The 5 Best “Herf – Worthy” Cigars
By Gary Korb
Herf: (verb) To smoke a cigar, in a group of cigar smokers or alone.
– Urban Dictionary
In case you’re wondering if the term “herf” is an acronym for having something to do with cigars, it’s not. Other than having been coined during the mid-1990’s cigar boom by a cigar newsgroup, no one seems to know its roots. What we do know is that the word is also a noun for “cigar party,” or “get-together” where fellow cigar smokers meet at a certain location to relax, smoke, and sometimes, to share or trade cigars.
A herf can be held at a cigar store or lounge, a bar that permits smoking cigars, or at someone’s home (usually in the backyard). For cigar smokers who don’t have the opportunity to smoke at home or as often as they would like, a herf can be a special occasion where one might be inclined to bring some of their best cigars.
Note that a herf is not necessarily an excuse to “show-off” your Fuente OpusX collection. A “herf-worthy cigar” is any cigar that you feel is best for enjoying under ideal conditions. If you’re also planning to trade or share cigars, you should probably bring along some of your top-drawer primos. Moreover, since you will most likely spend several hours at a herf, you may want to choose cigars in larger sizes like Toros, Churchills, Double Coronas, and Torpedoes that you can savor for at least an hour or more.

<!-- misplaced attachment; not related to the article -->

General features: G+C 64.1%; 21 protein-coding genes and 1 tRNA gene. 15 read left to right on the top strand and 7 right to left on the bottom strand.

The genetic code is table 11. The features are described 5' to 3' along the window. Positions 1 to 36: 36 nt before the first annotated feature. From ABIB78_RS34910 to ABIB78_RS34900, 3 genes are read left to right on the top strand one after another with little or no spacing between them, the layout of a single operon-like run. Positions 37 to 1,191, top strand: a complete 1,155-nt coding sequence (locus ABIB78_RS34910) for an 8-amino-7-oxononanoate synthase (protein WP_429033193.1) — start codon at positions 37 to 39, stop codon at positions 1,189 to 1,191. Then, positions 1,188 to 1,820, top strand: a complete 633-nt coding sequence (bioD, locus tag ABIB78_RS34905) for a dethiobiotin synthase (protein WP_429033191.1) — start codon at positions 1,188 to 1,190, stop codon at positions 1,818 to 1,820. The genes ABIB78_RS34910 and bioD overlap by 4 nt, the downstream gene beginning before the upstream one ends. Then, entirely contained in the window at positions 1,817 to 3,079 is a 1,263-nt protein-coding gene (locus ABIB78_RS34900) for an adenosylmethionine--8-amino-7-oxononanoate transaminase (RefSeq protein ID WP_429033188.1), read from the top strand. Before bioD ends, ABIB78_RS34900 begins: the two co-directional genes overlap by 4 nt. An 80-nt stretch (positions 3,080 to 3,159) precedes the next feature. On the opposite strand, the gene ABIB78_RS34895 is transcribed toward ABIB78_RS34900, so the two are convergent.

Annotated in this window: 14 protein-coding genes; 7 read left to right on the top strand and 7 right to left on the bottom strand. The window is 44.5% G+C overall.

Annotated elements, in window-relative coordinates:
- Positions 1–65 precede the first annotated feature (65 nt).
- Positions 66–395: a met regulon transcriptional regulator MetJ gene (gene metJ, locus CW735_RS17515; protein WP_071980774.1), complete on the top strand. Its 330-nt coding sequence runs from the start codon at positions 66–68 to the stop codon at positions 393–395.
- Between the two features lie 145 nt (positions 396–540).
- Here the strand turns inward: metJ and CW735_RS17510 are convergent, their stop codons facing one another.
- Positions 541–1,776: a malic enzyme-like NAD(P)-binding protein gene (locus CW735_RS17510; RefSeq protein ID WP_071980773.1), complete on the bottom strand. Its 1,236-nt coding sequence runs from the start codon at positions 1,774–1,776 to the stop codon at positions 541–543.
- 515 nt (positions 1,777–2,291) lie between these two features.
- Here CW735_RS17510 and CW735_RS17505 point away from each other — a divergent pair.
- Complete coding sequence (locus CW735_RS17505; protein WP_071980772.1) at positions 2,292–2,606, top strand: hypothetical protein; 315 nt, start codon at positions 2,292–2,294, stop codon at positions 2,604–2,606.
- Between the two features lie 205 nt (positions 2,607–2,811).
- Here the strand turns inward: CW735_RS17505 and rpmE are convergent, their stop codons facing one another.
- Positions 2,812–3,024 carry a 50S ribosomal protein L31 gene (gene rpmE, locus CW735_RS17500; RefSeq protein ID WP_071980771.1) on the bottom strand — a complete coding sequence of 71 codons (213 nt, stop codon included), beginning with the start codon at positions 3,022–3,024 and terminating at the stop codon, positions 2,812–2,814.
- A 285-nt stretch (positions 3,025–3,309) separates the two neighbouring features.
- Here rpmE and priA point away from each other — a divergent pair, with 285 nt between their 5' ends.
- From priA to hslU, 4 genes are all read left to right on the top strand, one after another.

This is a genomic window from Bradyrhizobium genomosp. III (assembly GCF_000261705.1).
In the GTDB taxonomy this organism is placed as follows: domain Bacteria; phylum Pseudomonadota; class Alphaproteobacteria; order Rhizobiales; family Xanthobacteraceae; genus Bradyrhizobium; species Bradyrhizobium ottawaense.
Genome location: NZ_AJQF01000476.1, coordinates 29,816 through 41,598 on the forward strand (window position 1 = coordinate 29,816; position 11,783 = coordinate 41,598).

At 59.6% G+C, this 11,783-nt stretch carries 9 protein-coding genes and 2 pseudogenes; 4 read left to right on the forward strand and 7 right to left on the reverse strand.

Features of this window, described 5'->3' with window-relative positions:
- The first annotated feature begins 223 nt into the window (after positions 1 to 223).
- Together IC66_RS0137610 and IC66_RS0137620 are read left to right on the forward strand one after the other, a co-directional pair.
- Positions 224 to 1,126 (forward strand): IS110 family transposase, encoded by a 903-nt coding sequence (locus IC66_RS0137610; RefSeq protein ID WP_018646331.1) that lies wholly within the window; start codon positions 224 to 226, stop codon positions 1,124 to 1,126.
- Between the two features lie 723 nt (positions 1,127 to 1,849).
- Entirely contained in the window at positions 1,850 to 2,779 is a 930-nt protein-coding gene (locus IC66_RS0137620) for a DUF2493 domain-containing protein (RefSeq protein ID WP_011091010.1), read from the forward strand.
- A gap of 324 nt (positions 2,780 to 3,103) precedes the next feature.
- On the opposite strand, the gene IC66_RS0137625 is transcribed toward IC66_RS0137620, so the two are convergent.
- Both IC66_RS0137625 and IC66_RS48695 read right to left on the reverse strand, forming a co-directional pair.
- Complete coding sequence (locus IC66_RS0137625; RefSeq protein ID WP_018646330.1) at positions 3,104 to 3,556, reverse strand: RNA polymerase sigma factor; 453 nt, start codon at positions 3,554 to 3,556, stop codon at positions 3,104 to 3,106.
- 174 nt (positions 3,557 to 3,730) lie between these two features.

So, what are some of the best “herf-worthy” cigars? There are hundreds of cigars you could choose for herfing, but for simplicity’s sake, let’s narrow it down to a handful of brands that are well-known for their excellent construction, rich taste, and reasonable prices.
A good brand to start with is Arturo Fuente cigars. Their reputation precedes them, and they always deliver on quality and flavor for the money. The “8-5-8 Flor Fina” appears to be a universal favorite for its sweet, cedary flavor profile and perfect dimensions. Go for the maduro, or the natural with a Cameroon wrapper. The “Chateau Fuente” cigars are also great herf sticks. Presented in cedar sleeves with Ecuadorian Connecticut wrappers, they offer a smooth, naturally sweet, medium-bodied flavor; add their excellent burn and engaging aroma, and you won’t find many cigars more relaxing than a Fuente.
If you’re a full-bodied cigar smoker, any stick from the 601 cigars portfolio is most definitely herf-worthy. Made by Erik Espinosa at his La Zona factory in Estelí, I prefer the 601 “Blue” Maduro box-press and the 601 “Green” Oscuro for their depth of flavor and complexity. If you like a smoke with more peppery spice, the 601 “Red” or “La Bomba” edition may be in order. Recently, I had one of the 601 “Steel” cigars, a new line extension that seems to have taken the best of everything from the other lines. You’ve got the dark Oscuro Habano wrapper, the bold, high-priming Nicaraguan tobaccos, and a smoke that’s as smooth on the palate as it is robust. These puros also pair well with espresso, an IPA, a vintage Port, or 12 year-aged single malt scotch. One benefit of bringing a 601 Steel to a herf is that it’s still a relatively new cigar. Since there may be others that haven’t smoked it or heard of it, you can call their attention to it, and it may even be share or trade-worthy, so bring a few of them just in case.